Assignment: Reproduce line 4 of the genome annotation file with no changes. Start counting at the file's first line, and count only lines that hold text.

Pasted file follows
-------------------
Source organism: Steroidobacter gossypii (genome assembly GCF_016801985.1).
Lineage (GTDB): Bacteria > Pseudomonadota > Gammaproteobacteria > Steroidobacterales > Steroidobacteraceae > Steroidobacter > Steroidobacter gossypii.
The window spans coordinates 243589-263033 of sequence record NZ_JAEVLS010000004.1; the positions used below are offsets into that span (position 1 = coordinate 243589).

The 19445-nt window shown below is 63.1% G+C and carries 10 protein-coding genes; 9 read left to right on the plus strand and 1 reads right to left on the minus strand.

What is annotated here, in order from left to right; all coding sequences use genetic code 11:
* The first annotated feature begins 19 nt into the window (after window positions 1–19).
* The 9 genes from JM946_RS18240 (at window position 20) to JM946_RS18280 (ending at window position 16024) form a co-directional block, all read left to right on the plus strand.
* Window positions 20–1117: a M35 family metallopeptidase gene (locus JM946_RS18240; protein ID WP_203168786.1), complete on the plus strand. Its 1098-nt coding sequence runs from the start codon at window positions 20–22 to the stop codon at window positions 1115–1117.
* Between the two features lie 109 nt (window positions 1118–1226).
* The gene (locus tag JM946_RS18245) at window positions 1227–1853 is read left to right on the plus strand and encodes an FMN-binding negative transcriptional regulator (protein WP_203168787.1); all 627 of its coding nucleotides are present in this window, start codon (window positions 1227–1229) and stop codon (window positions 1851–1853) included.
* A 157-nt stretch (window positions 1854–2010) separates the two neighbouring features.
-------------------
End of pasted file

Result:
The 19445-nt window shown below is 63.1% G+C and carries 10 protein-coding genes; 9 read left to right on the plus strand and 1 reads right to left on the minus strand.